Conservatives to ban peer-to-peer marketing targeting children

The Conservative Party will ban peer-to-peer marketing techniques targeted at children in a bid to end the “commercialisation of childhood”.

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The party confirmed plans to end the “excessive pressure” placed on children by brands in its general election manifesto unveiled today (13 April).

The party reaffirmed its vow to ban agencies found in “serious breach” of rules governing marketing to children from bidding for government contracts for three years. It also promised to tackle marketing on company websites aimed at children and “empower” head teachers and governors to ban advertising and vending machines in schools.

The Tories’ crackdown on marketing to children also restates the party’s commitment to develop an online system for parents to “take action” against “irresponsible marketing techniques”.  Yesterday (12 April) Labour pledged to ask Consumer Focus to develop a website for parents to complain about “sexualised” products aimed at children.

The manifesto also restates the Tories promise to ban off-licences and supermarkets from selling alcohol below cost price, a move that is likely to win favour with health charities and the on-trade amid concern that deep discounting has led to an increase in binge-drinking and hit pub sales.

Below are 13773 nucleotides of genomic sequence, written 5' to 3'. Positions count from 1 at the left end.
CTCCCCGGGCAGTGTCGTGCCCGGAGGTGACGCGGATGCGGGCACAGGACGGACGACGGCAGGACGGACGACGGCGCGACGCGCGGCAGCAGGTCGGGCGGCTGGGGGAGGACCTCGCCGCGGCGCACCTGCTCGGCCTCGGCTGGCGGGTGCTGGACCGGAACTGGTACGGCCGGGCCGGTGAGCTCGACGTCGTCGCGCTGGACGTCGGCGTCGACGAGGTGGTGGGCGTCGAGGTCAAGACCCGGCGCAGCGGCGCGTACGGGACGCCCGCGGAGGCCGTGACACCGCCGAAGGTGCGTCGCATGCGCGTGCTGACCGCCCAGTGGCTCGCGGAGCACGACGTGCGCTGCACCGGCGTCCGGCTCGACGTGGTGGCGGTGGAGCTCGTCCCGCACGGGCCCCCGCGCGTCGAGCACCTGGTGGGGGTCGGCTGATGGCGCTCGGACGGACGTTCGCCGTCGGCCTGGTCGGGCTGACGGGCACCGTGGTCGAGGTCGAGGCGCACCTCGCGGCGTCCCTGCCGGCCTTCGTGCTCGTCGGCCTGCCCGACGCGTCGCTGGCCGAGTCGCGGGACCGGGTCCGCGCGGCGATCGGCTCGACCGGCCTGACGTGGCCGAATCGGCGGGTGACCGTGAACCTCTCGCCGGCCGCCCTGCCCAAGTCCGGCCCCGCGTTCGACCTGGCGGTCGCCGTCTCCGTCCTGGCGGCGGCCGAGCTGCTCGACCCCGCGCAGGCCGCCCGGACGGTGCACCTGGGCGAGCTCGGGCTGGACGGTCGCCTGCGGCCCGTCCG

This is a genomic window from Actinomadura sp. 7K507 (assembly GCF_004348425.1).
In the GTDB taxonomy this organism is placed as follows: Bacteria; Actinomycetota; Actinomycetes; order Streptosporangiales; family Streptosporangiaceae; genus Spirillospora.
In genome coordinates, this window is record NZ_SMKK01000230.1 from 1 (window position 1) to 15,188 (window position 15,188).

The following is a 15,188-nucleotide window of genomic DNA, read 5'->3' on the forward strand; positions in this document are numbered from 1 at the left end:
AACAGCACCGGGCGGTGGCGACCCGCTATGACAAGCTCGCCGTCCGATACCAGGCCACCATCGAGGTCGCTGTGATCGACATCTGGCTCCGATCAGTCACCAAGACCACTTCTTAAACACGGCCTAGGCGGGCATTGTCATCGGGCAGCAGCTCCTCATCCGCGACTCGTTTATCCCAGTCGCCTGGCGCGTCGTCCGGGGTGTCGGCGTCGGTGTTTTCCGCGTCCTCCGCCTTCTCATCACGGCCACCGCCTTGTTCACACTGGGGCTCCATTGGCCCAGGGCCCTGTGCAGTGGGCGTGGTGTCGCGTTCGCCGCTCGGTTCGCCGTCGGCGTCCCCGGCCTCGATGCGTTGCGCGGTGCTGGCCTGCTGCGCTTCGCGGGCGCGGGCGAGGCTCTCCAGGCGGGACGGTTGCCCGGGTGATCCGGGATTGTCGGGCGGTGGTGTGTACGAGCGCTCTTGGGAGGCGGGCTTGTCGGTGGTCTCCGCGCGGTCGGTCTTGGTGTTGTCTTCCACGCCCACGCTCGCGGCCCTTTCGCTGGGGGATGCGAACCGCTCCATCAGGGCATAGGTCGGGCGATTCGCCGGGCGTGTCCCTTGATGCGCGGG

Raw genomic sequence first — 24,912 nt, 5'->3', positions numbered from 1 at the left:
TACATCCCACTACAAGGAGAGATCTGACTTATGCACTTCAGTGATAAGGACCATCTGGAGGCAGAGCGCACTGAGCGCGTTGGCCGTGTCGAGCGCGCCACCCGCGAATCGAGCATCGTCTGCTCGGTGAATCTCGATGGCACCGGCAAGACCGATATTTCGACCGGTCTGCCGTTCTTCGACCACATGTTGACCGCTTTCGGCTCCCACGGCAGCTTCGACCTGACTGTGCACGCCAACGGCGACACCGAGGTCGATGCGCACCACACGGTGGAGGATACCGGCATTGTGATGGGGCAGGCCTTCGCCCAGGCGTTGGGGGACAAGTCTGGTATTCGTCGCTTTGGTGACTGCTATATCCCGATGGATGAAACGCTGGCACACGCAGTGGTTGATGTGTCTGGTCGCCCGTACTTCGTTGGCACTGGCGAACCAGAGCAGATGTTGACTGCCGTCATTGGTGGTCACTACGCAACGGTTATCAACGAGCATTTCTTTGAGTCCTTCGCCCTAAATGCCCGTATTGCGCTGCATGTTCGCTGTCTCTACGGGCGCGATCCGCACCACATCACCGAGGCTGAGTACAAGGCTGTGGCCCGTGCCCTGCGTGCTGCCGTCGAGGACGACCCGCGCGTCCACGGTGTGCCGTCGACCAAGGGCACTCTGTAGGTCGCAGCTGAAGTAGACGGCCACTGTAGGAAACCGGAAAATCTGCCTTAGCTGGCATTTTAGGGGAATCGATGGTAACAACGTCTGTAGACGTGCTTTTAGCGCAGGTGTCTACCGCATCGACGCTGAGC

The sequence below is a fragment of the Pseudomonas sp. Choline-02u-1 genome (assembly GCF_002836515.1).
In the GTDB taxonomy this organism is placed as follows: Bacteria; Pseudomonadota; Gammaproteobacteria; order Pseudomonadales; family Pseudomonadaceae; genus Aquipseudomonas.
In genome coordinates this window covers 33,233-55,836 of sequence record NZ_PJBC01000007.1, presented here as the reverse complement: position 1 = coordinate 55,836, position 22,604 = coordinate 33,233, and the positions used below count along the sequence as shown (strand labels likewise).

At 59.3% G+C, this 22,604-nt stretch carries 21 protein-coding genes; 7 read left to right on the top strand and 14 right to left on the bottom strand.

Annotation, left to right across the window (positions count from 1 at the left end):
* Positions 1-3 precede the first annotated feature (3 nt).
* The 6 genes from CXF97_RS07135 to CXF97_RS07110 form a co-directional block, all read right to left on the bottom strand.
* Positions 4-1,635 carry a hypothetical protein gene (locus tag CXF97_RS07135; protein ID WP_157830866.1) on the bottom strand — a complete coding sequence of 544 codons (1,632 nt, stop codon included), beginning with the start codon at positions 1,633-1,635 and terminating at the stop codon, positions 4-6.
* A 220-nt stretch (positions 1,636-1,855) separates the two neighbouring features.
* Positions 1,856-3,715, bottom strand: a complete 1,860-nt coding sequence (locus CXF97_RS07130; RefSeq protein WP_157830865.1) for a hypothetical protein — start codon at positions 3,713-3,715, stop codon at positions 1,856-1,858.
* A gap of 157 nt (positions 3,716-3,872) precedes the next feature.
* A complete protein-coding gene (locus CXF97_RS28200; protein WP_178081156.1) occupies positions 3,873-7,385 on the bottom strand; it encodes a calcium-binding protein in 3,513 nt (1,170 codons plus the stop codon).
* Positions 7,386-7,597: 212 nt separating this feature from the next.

Other measures include: Ensuring consumers have the “right to choose non-GM foods through clear labelling” and introducing “honesty in food labelling” to ensure that consumers “can be confident about where their food comes from”.

The Tories’ “invitation to join the government of Britain” also promises to hand people more power. Pledges include measures to allow people to setup their own schools, giving community groups the “right to buy” local pubs and post offices, and the ability to sack MPs.

In his foreword, Cameron says that “collective strength will overpower our problems”.

The Party has previously signalled its intention to include people in policy discussions through crowdsourcing initiatives that asked supporters to pick holes in Labour plans.

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